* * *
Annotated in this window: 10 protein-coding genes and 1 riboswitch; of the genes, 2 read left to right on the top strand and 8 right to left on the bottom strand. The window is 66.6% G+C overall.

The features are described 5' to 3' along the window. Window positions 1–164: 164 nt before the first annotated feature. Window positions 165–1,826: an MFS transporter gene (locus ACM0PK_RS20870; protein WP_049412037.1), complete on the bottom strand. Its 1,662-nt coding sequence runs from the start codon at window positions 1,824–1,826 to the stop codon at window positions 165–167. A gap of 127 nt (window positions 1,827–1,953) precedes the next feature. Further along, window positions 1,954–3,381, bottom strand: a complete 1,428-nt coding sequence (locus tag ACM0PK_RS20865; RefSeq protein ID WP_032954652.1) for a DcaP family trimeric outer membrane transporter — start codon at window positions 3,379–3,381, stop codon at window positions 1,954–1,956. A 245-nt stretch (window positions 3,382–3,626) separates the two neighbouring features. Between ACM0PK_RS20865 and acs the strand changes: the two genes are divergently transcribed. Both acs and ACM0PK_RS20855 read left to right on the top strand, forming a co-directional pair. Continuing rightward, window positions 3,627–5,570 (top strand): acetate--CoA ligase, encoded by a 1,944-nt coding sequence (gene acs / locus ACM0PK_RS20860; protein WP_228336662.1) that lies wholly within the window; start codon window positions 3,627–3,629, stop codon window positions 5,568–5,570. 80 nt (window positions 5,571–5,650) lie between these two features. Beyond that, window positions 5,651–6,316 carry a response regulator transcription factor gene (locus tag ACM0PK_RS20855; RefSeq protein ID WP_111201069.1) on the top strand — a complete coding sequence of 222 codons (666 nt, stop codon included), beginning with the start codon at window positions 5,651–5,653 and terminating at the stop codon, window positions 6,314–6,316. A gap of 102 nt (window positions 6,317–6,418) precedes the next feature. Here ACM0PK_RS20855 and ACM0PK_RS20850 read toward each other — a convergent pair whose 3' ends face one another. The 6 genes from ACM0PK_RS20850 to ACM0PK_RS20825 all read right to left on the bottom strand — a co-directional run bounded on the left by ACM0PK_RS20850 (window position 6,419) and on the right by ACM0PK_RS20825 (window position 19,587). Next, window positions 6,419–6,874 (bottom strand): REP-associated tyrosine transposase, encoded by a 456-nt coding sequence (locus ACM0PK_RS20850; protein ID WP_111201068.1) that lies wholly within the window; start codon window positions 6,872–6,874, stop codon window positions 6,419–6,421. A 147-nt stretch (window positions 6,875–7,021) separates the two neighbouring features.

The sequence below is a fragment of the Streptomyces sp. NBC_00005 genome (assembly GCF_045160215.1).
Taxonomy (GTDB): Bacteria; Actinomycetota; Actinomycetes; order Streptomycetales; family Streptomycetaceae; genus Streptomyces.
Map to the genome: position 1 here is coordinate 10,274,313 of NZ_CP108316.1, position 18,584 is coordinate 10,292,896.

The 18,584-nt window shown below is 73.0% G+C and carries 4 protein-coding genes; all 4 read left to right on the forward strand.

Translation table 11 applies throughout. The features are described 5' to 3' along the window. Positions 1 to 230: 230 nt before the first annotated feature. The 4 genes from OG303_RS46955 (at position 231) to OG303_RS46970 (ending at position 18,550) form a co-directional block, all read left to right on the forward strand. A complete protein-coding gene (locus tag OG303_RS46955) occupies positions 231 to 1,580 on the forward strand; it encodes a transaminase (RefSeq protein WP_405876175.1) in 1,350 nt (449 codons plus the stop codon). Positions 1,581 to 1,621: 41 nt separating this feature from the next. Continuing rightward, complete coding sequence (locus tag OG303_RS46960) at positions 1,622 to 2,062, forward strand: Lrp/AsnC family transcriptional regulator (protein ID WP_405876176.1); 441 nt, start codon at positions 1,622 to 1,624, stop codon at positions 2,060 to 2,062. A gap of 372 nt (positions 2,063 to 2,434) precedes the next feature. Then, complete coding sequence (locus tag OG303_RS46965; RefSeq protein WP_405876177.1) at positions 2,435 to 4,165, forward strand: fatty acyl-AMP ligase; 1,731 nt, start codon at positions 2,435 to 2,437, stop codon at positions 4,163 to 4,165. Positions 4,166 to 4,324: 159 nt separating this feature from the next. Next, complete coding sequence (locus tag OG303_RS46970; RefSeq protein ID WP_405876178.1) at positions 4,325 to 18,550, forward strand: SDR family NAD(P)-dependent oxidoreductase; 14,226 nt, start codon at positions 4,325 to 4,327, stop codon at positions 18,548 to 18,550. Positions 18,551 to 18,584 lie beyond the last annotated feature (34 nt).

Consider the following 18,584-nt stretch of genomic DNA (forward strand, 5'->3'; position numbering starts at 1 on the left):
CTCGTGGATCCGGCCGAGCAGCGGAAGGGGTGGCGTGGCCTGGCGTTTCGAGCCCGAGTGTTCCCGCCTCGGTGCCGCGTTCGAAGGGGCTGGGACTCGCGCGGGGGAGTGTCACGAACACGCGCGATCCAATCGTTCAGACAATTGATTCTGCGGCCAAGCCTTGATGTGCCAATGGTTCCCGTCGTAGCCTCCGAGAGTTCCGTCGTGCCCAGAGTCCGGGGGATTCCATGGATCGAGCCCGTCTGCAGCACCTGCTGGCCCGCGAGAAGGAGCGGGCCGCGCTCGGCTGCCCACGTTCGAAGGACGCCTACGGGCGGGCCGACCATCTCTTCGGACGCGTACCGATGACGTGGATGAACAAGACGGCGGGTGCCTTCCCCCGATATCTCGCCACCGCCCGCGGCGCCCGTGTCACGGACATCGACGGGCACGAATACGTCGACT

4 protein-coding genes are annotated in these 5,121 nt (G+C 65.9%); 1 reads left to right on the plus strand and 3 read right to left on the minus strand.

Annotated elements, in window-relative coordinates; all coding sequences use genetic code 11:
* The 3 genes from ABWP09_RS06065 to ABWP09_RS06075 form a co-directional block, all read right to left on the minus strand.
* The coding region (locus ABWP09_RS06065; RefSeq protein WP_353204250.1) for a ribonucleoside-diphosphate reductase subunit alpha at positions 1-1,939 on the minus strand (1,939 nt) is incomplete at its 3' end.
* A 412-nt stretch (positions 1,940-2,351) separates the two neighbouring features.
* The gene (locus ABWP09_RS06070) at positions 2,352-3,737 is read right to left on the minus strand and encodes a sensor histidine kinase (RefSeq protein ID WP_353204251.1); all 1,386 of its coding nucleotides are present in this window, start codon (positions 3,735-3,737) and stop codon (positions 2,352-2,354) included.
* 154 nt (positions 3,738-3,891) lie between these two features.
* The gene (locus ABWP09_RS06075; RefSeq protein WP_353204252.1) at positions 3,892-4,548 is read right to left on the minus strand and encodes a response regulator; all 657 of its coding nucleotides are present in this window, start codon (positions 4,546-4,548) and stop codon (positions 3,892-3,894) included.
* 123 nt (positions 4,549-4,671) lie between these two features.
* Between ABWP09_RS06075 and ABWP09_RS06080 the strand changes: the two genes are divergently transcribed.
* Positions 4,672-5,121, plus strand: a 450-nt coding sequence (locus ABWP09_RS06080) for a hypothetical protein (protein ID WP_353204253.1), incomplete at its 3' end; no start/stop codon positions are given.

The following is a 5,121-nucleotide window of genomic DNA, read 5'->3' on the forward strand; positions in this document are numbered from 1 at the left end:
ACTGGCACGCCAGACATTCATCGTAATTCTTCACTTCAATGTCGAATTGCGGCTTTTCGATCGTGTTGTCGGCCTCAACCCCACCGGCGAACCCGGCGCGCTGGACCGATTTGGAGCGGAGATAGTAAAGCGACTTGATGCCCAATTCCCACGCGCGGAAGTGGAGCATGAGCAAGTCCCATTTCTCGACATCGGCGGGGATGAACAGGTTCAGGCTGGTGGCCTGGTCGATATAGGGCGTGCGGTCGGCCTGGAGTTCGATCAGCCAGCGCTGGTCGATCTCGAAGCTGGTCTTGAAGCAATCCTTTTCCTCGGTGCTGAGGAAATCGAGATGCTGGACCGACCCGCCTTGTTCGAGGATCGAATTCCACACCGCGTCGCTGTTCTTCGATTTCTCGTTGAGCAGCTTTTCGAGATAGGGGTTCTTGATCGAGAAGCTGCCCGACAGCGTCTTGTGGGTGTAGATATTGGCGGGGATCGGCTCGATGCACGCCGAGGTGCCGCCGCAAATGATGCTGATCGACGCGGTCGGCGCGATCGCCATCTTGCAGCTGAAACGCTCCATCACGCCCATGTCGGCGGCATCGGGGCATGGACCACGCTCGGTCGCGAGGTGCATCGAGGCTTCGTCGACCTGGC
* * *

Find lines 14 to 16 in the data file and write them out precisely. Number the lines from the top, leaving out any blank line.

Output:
* A 412-nt stretch (positions 1,940-2,351) separates the two neighbouring features.
* The gene (locus ABWP09_RS06070) at positions 2,352-3,737 is read right to left on the minus strand and encodes a sensor histidine kinase (RefSeq protein ID WP_353204251.1); all 1,386 of its coding nucleotides are present in this window, start codon (positions 3,735-3,737) and stop codon (positions 2,352-2,354) included.
* 154 nt (positions 3,738-3,891) lie between these two features.